Pearson Finance Chief to Leave in 2015 Amid Turnaround Plan

Pearson Plc’s long-time Chief Financial Officer Robin Freestone will step down next year as the U.K. publisher and education company seeks to overcome a shrinking market for printed books and newspapers.

The 55-year-old, who has been working at Pearson for 10 years, including eight years as CFO, will depart before the end of 2015 to “explore a range of other interests.” Pearson has begun a search for internal and external candidates as successor, the London-based company said today.

Freestone will leave a company that has yet to emerge from a slowdown weighed on by declining U.S. college enrollments. Pearson today reported a 6 percent decline in nine-month revenue -- partly because the strength of the British pound reduced sales converted from U.S. dollars -- and reiterated that profit will shrink for another year.

“Freestone’s decision to step down will raise questions on several fronts,” Claudio Aspesi, an analyst at Sanford C. Bernstein, said in a note. “It will increase uncertainty at a time when the company is undergoing significant changes.”

Pearson shares fell 2.6 percent to 1,138 pence at 9:45 a.m. in London, giving the publisher of the Financial Times a market value of 9.3 billion pounds ($15 billion).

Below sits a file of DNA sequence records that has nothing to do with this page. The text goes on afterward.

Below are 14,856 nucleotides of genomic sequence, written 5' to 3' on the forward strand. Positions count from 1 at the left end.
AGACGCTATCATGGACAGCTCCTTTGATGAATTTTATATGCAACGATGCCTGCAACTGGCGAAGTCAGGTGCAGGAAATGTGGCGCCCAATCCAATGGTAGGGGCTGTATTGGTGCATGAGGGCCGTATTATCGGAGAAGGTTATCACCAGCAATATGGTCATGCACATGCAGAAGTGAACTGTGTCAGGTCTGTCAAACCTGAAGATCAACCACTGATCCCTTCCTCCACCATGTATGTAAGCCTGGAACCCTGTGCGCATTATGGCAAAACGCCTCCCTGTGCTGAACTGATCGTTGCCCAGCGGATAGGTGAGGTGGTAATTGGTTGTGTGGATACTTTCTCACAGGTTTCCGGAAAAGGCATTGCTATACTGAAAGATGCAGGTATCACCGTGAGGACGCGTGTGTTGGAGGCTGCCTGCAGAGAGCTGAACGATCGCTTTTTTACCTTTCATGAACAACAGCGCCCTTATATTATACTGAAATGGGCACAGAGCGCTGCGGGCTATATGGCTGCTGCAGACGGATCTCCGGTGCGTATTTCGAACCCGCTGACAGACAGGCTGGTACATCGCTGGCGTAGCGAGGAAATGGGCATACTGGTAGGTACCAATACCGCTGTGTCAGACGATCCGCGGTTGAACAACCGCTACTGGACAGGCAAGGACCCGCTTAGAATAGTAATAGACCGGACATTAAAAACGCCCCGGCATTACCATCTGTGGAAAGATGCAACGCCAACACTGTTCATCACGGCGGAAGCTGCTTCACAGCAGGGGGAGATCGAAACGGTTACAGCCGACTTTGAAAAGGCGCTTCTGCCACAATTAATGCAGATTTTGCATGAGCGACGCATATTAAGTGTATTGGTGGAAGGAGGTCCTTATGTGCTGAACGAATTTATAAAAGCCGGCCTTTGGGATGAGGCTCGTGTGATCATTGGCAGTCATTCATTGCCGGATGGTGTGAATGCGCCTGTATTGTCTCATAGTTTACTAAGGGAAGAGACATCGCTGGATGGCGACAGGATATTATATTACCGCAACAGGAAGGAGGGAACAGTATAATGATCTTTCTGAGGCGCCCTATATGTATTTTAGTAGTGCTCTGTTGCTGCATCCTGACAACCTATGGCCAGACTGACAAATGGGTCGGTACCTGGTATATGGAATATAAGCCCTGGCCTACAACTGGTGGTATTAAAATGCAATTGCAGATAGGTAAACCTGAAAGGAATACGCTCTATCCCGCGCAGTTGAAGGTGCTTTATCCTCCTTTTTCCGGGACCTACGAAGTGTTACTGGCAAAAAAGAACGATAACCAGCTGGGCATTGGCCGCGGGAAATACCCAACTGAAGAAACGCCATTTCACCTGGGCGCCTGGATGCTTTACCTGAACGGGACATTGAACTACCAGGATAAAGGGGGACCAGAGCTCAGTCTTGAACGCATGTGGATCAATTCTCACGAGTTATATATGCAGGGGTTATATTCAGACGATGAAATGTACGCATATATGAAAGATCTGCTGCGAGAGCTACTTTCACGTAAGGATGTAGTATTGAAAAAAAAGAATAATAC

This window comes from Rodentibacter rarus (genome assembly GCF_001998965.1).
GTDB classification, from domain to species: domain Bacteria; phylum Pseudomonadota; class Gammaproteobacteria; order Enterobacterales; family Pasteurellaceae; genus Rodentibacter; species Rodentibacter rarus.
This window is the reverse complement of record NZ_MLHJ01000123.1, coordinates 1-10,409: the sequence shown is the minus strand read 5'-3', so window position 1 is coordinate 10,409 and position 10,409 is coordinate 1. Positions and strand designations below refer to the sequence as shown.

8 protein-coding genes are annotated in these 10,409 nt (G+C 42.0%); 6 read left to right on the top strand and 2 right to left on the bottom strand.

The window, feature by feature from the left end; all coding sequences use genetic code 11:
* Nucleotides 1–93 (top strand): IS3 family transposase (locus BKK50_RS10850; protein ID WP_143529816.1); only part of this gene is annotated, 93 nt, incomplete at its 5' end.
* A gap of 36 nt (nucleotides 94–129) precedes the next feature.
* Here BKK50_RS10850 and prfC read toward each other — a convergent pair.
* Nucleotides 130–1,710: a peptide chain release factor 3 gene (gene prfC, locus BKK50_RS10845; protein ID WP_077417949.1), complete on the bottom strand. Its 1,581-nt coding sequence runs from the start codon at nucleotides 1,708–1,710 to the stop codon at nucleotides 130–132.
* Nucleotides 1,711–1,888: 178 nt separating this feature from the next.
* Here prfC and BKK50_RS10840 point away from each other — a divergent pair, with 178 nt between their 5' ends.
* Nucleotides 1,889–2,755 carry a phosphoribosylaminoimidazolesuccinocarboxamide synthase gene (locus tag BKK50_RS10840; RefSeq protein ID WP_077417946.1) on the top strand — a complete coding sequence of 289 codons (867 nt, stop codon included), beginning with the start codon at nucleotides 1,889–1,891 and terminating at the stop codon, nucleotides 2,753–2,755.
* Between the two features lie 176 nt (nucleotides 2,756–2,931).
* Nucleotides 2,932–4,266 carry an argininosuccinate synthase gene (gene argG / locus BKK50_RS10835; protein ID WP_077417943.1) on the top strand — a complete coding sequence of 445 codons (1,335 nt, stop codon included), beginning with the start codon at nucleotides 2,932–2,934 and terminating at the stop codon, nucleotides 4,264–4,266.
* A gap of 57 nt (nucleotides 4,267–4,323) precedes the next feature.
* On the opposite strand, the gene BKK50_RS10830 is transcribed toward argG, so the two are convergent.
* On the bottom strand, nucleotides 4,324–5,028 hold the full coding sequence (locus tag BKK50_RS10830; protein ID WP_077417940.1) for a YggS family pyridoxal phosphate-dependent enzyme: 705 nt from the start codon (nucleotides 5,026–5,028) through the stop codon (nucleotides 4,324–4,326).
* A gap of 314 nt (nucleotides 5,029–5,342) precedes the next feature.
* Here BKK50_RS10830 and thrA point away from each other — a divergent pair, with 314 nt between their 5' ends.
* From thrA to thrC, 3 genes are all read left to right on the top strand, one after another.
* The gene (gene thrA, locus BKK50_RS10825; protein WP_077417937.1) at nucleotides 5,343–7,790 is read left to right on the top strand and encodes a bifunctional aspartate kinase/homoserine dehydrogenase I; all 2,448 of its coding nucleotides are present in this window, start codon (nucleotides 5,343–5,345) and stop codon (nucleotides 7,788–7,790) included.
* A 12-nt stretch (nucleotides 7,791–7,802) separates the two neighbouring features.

Bloomberg LP, the parent of Bloomberg News, competes with Financial Times in providing financial news and information.

Job Cuts

Pearson spent about 176 million pounds reorganizing last year. It said in January that net restructuring expenses will be about 50 million pounds in 2014 and that it will invest another 50 million pounds to expand digital and emerging market operations. Pearson said in July that it will have cut a total of 4,000 jobs in the two years through 2014.

“Our restructuring program is on track,” Chief Executive Officer John Fallon said in today’s statement. “We still expect those markets to start to stabilize next year and then return to growth in future years.”

Full-year adjusted earnings will be in a range of 62 pence to 67 pence a share, compared with 70.1 pence in 2013. Excluding currency swings, revenue rose 1 percent in the first nine months.

School revenue declined by 7 percent because of policy changes in the U.S. and U.K. while sales from higher education rose 8 percent on enrollments in South Africa and in online education services.

The Financial Times recorded a “slight decline” in revenue from a year ago as a drop in print subscriptions offset a 23 percent increase in digital. Total paid circulation was almost 690,000 in the first nine months, Pearson said.

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